Increased intestinal permeability is found in noninflamed portions of the gut of inflammatory bowel disease patients and in their first-degree relatives, suggesting that it is not a consequence of inflammation. Additionally, increased small intestinal permeability precedes colonic disease in animal models of inflammatory bowel disease. However, it is not known how small intestinal permeability modulates disease in the colon. The aim of this study was to determine if increasing small intestinal permeability modulates colonic inflammation in interleukin (IL)-10−/− mice and if an increase in permeability is sufficient to prevent oral tolerance to a dietary antigen.
IL-10−/− mice were treated with the zonula occludens toxin pathway agonist AT-1002 for 8 weeks, and colitis severity was measured at 12 weeks of age. Wild-type mice were also treated with AT-1002 and fed ovalbumin (OVA) to determine the local and systemic immune response to this antigen under increased small intestinal permeability conditions.
IL-10−/− mice treated with AT-1002 showed exacerbated colitis at 12 weeks of age. AT-1002 also induced a significant OVA-specific humoral response compared with mice that received OVA alone. In addition, the intestinal production of IL-10 and TGF-β in response to oral OVA was prevented when OVA was given with AT-1002.
Increasing small intestinal permeability worsens colitis in IL-10−/− mice, and it prevents the development of oral tolerance to OVA in wild-type mice. This study suggests that small intestinal permeability is not merely a consequence of inflammation but a condition that leads to two of the main pathological features of inflammatory bowel disease.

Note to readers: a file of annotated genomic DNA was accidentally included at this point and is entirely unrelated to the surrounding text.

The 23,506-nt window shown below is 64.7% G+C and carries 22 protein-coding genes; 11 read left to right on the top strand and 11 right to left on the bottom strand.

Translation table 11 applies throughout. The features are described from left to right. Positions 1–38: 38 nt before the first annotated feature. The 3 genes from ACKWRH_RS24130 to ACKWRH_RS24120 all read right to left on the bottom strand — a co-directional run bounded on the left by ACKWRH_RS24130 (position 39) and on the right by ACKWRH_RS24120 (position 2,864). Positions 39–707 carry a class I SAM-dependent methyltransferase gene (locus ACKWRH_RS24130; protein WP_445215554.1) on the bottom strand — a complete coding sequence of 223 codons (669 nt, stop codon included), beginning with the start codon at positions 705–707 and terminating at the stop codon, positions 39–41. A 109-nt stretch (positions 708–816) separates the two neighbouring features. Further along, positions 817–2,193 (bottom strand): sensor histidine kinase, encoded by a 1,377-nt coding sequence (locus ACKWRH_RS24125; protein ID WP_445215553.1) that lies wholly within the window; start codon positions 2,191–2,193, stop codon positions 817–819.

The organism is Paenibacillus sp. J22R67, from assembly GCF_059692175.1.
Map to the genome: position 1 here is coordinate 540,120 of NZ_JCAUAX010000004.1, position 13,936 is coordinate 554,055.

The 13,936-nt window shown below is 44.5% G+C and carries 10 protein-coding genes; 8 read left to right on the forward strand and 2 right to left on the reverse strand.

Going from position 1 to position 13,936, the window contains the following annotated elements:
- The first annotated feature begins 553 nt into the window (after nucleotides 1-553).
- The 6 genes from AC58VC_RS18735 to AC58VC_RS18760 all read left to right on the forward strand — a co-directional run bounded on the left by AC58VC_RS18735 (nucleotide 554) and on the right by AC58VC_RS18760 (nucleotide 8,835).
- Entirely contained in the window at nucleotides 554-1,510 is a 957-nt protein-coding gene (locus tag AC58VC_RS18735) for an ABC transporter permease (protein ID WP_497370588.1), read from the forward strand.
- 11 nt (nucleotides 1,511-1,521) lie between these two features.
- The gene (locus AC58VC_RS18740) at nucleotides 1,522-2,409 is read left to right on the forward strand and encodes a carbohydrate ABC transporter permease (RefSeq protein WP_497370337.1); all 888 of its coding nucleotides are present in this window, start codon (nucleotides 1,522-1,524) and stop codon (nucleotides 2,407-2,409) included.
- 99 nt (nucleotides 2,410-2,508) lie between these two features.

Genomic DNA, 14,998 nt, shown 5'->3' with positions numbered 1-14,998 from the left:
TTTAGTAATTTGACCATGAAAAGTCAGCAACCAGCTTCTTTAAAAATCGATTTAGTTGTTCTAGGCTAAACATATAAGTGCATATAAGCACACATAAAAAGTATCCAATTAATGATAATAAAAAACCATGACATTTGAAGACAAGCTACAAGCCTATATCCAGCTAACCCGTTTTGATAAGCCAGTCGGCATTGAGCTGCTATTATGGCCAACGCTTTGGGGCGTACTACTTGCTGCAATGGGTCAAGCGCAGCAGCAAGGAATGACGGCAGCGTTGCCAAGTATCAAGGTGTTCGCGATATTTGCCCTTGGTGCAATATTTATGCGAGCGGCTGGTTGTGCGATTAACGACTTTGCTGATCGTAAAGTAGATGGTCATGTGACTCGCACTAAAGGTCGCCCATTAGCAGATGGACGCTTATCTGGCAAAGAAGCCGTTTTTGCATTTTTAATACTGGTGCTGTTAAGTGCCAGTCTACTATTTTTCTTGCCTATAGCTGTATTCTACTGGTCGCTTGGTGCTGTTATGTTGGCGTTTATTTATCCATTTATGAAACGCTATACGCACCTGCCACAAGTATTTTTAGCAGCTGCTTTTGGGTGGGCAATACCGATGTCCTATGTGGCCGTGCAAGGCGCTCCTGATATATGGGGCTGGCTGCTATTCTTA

Article first published online 26 November 2014.
*Michael Smith Laboratories, University of British Columbia, Vancouver, BC, Canada;
†Department of Medicine, University of Alberta, Edmonton, AB, Canada;
‡Department of Agricultural, Food and Nutritional Science, University of Alberta, Edmonton, AB, Canada; and
§Faculty of Medicine, University of Calgary, Calgary, AB, Canada.
Reprints: Jonathan B. Meddings, MD, Faculty of Medicine, University of Calgary, 7D14, 7th Floor, TRW Building, 3280 Hospital Drive NW, Calgary T2N 4Z6, AB, Canada (e-mail: email@example.com).
Supported by generous grants from the Canadian Institute of Health Research and Alberta Innovates Health Solutions.
J. B. Meddings was a member of the scientific advisory board for Alba Therapeutics. The remaining authors have no conflicts of interest to disclose.
Received August 25, 2014
Accepted September 17, 2014